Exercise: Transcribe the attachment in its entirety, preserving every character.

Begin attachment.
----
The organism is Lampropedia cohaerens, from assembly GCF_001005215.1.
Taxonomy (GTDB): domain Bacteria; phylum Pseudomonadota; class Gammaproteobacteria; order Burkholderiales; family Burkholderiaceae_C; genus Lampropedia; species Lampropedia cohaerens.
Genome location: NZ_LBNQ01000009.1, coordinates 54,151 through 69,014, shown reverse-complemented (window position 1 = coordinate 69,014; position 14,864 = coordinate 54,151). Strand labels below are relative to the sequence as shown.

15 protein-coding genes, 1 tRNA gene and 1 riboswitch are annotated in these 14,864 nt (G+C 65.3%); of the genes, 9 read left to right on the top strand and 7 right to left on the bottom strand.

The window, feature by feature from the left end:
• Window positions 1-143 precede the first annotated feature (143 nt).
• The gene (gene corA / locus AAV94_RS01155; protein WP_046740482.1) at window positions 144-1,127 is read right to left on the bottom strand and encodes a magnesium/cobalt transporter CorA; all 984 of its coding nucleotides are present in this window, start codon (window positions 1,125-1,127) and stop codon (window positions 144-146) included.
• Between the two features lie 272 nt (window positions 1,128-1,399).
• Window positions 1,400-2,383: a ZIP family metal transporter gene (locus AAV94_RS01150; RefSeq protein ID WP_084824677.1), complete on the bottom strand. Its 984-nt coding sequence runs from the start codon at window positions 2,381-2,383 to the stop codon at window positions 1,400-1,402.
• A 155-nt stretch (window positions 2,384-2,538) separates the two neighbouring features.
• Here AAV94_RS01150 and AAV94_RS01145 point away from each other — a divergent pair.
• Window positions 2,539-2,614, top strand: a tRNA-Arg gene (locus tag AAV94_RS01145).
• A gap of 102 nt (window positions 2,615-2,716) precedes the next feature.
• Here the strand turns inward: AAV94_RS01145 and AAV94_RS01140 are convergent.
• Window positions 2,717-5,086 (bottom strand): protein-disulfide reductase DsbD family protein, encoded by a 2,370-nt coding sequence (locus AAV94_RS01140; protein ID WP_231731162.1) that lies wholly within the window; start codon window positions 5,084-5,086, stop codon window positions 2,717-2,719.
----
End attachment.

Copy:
The organism is Lampropedia cohaerens, from assembly GCF_001005215.1.
Taxonomy (GTDB): domain Bacteria; phylum Pseudomonadota; class Gammaproteobacteria; order Burkholderiales; family Burkholderiaceae_C; genus Lampropedia; species Lampropedia cohaerens.
Genome location: NZ_LBNQ01000009.1, coordinates 54,151 through 69,014, shown reverse-complemented (window position 1 = coordinate 69,014; position 14,864 = coordinate 54,151). Strand labels below are relative to the sequence as shown.

15 protein-coding genes, 1 tRNA gene and 1 riboswitch are annotated in these 14,864 nt (G+C 65.3%); of the genes, 9 read left to right on the top strand and 7 right to left on the bottom strand.

The window, feature by feature from the left end:
• Window positions 1-143 precede the first annotated feature (143 nt).
• The gene (gene corA / locus AAV94_RS01155; protein WP_046740482.1) at window positions 144-1,127 is read right to left on the bottom strand and encodes a magnesium/cobalt transporter CorA; all 984 of its coding nucleotides are present in this window, start codon (window positions 1,125-1,127) and stop codon (window positions 144-146) included.
• Between the two features lie 272 nt (window positions 1,128-1,399).
• Window positions 1,400-2,383: a ZIP family metal transporter gene (locus AAV94_RS01150; RefSeq protein ID WP_084824677.1), complete on the bottom strand. Its 984-nt coding sequence runs from the start codon at window positions 2,381-2,383 to the stop codon at window positions 1,400-1,402.
• A 155-nt stretch (window positions 2,384-2,538) separates the two neighbouring features.
• Here AAV94_RS01150 and AAV94_RS01145 point away from each other — a divergent pair.
• Window positions 2,539-2,614, top strand: a tRNA-Arg gene (locus tag AAV94_RS01145).
• A gap of 102 nt (window positions 2,615-2,716) precedes the next feature.
• Here the strand turns inward: AAV94_RS01145 and AAV94_RS01140 are convergent.
• Window positions 2,717-5,086 (bottom strand): protein-disulfide reductase DsbD family protein, encoded by a 2,370-nt coding sequence (locus AAV94_RS01140; protein ID WP_231731162.1) that lies wholly within the window; start codon window positions 5,084-5,086, stop codon window positions 2,717-2,719.